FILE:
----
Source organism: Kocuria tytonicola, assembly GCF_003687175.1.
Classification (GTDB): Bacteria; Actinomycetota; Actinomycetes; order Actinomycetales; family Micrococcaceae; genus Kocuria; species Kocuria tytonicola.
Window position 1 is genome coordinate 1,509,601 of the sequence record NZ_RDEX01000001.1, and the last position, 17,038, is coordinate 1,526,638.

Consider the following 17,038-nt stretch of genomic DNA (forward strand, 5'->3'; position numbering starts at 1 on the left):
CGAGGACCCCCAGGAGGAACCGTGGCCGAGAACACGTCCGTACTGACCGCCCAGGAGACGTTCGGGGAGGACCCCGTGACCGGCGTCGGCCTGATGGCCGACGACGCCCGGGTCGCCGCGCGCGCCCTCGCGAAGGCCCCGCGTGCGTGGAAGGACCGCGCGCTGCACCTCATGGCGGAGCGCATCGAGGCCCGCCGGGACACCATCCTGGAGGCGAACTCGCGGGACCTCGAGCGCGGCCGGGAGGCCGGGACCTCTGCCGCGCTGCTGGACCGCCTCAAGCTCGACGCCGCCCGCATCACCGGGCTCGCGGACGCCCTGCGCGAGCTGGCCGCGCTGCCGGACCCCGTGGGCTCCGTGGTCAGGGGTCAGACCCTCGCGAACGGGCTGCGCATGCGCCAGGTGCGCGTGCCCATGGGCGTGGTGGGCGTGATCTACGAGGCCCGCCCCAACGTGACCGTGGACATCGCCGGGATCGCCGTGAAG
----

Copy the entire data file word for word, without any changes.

Source organism: Kocuria tytonicola, assembly GCF_003687175.1.
Classification (GTDB): Bacteria; Actinomycetota; Actinomycetes; order Actinomycetales; family Micrococcaceae; genus Kocuria; species Kocuria tytonicola.
Window position 1 is genome coordinate 1,509,601 of the sequence record NZ_RDEX01000001.1, and the last position, 17,038, is coordinate 1,526,638.

Consider the following 17,038-nt stretch of genomic DNA (forward strand, 5'->3'; position numbering starts at 1 on the left):
CGAGGACCCCCAGGAGGAACCGTGGCCGAGAACACGTCCGTACTGACCGCCCAGGAGACGTTCGGGGAGGACCCCGTGACCGGCGTCGGCCTGATGGCCGACGACGCCCGGGTCGCCGCGCGCGCCCTCGCGAAGGCCCCGCGTGCGTGGAAGGACCGCGCGCTGCACCTCATGGCGGAGCGCATCGAGGCCCGCCGGGACACCATCCTGGAGGCGAACTCGCGGGACCTCGAGCGCGGCCGGGAGGCCGGGACCTCTGCCGCGCTGCTGGACCGCCTCAAGCTCGACGCCGCCCGCATCACCGGGCTCGCGGACGCCCTGCGCGAGCTGGCCGCGCTGCCGGACCCCGTGGGCTCCGTGGTCAGGGGTCAGACCCTCGCGAACGGGCTGCGCATGCGCCAGGTGCGCGTGCCCATGGGCGTGGTGGGCGTGATCTACGAGGCCCGCCCCAACGTGACCGTGGACATCGCCGGGATCGCCGTGAAG